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Understanding workplace challenges

Working in medicine is usually rewarding but at times can prove challenging. Any doctor, in any specialty can have times when they need support professionally or personally due to a difficulty. This can arise due to personal or health problems, difficult working relationships including bullying or problems with a certain part of their training programme or clinical practice.

Examples of trigger issues might be being involved in an adverse event or being sited in a complaint. Caring for a patient who is seriously harmed or dies unexpectedly can be incredibly hard.  Sometimes this may be due to a recognized complication or to an error. Doctors tend to be perfectionist and poor outcomes are difficult to resolve; it is the exact opposite of the primary aim of medicine. It is normal to need support when events such as these occur.  Similarly being part of a complaint process is incredibly challenging. It often feels personal and many doctors feel under attack or go through a bereavement type of process. There may seem to be no specific trigger issue but some doctors gradually realise they are experiencing burn out and need support for this.

Advocacy is one of the RCOG’s top strategic goals and advocating for (actively supporting) our members, so that they can more effectively advocate for the women they look after. Work-place based stress not only has a detrimental effect on doctors’ wellbeing but also on their ability to practice to their full potential. Often doctors under such stress will begin to practice defensively including overprescribing, referring too many patients, over investigation, not taking on complicated patients and avoiding certain procedures or more difficult cases. This is potentially harmful to patients, as well as to the doctors themselves.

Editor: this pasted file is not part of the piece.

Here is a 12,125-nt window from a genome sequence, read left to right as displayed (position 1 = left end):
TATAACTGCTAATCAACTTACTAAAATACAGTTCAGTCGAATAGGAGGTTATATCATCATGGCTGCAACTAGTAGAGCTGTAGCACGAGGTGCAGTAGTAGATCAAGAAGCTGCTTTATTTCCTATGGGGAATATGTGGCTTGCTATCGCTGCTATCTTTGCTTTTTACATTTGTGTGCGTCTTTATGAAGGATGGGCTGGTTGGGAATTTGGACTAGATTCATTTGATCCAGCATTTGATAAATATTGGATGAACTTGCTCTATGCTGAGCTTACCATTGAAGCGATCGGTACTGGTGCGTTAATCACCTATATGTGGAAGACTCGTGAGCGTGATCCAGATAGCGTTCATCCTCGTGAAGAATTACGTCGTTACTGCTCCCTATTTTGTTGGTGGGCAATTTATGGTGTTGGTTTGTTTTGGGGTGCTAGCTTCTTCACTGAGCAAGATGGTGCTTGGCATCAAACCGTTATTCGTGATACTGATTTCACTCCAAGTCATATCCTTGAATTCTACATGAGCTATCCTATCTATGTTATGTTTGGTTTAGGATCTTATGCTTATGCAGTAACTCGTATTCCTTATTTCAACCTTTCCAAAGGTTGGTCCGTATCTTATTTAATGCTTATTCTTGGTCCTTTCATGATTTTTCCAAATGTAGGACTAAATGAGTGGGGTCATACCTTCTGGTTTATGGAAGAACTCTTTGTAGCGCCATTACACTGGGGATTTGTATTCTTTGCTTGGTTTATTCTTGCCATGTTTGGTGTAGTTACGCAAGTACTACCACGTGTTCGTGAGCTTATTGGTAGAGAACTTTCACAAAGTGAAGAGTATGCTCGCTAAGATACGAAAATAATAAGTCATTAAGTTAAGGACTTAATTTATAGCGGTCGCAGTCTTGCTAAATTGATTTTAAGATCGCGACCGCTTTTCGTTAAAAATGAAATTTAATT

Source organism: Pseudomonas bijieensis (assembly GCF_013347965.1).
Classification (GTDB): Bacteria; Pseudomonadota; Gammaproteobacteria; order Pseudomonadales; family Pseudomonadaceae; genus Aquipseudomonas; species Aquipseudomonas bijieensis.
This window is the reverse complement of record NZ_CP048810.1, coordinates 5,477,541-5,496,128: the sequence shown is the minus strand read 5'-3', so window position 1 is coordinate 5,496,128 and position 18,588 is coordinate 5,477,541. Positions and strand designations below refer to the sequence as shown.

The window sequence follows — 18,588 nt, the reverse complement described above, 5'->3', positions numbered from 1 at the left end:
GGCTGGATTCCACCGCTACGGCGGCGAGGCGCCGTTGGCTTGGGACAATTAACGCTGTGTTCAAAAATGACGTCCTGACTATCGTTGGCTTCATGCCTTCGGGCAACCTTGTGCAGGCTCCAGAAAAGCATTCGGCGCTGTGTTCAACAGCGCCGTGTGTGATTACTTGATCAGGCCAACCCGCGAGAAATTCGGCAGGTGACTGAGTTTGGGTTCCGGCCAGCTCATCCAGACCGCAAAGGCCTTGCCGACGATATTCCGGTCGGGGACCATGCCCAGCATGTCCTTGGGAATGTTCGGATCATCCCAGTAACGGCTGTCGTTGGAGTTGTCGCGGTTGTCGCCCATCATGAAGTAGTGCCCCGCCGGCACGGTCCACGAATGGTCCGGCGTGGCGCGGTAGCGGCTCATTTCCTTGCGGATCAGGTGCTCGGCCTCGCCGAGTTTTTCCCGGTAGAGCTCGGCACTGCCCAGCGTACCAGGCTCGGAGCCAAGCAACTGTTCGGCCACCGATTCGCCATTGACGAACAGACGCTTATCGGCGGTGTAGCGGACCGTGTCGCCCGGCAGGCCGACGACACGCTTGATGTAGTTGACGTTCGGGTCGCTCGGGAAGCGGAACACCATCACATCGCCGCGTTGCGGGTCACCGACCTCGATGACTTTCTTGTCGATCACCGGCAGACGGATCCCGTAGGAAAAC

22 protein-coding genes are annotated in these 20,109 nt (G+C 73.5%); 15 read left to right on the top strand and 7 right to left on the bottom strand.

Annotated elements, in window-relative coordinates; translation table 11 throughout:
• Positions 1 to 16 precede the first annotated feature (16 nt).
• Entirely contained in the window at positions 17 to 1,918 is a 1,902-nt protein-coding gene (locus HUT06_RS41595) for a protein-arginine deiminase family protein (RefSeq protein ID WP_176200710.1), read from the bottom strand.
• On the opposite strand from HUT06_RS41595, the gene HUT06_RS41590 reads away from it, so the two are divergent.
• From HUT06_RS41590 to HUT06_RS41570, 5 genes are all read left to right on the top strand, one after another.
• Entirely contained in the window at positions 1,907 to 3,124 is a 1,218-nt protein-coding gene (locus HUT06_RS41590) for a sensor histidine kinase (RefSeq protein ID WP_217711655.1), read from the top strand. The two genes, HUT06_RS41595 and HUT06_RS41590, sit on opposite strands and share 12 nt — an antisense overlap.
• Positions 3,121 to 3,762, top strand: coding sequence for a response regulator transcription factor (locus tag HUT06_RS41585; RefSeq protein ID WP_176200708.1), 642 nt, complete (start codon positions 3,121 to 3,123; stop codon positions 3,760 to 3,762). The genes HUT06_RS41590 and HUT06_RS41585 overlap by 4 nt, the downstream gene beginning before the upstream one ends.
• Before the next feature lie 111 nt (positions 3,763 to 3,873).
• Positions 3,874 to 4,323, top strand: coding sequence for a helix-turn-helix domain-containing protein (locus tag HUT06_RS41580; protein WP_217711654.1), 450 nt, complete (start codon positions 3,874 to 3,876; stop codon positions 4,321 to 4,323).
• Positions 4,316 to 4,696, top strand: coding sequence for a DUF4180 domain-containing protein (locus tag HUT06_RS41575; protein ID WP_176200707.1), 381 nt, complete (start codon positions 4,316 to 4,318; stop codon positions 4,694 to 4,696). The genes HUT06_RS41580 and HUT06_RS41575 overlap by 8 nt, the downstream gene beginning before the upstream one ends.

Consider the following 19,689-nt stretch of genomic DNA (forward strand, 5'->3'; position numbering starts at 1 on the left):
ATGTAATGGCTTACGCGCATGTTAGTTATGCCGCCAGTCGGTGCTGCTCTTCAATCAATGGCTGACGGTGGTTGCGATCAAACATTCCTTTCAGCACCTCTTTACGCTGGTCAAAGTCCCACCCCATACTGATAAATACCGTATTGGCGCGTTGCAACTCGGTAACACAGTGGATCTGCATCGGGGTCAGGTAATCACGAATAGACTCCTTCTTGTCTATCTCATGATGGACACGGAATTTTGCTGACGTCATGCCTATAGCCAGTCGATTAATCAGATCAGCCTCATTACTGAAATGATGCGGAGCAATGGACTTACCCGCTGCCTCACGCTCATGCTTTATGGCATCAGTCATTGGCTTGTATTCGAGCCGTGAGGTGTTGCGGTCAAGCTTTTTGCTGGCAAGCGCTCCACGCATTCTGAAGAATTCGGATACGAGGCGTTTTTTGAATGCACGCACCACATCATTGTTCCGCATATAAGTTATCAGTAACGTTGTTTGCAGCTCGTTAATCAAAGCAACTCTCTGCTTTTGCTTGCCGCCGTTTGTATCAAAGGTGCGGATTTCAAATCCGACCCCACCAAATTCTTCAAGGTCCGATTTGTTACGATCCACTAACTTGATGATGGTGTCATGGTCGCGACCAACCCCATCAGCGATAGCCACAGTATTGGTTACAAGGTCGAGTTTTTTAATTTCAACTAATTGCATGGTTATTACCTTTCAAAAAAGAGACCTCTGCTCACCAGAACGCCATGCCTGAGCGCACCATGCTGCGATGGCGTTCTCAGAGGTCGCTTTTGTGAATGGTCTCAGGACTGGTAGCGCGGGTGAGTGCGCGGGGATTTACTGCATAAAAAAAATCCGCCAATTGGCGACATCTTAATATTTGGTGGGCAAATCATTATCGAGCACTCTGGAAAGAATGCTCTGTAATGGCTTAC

It is very important to seek support at difficult times such as these situations.

  • If you are experiencing problems, always contact your Educational Supervisor/Training Programme Director (trainees) or Clinical Director (consultants, SAS and Trust doctors) for support and advice in the first instance. Many hospitals and deaneries have excellent local peer support or professional support set ups but there are also national help mechanisms (link to list page).
  • It is often helpful to see your own GP especially if you are experiencing physical, emotional and sleep related issues.
  • Any doctor who is required to write a formal statement for a risk review or SAE or who is referred to the GMC must inform their defence union for advice and must have any statement read over by their defence union advisor prior to submission
  • Any doctor who is being undermined of bullied should contact their local workplace behaviour champion. The BMA advisor is a good source of support and advice in this case also.
  • Other sources of support might be as follows:
    • Your BMA representative
    • Your local peer support or professional support unit
    • RCOG peer support link
    • Your mentor
    • Occupational health/staff counselling
    • GMC website (link)
    • Schwartz or Balint rounds if available in your hospital/region.

What sort of difficulties do doctors find themselves in?

Doctors in training may experience problems when they ‘fail’ an assessment, such as an exam or the Annual Review of Competence Progression (ARCP), or when their trainer or Training Programme Director considers they have difficulties. They also may be involved in adverse clinical scenarios which can have a devastating effect even if very junior and part of a large team.

Independent practitioners may find themselves involved in an adverse event or a complaint; this can be devastating at any time of your working life. They may become the subject of a Practitioner Performance Advice (formerly National Clinical Assessment Service (NCAS)) review or a General Medical Council (GMC) assessment, or their behaviour or performance may have come to the attention of their Medical Director.

Being reported to the GMC is something that most doctors dread and may be of life changing significance.  Feelings of failure, loss of identity and social shame are frequent in this situation. Clinical issues and/or professional issues may lead to GMC referral. GMC offer advice to any doctor in this situation.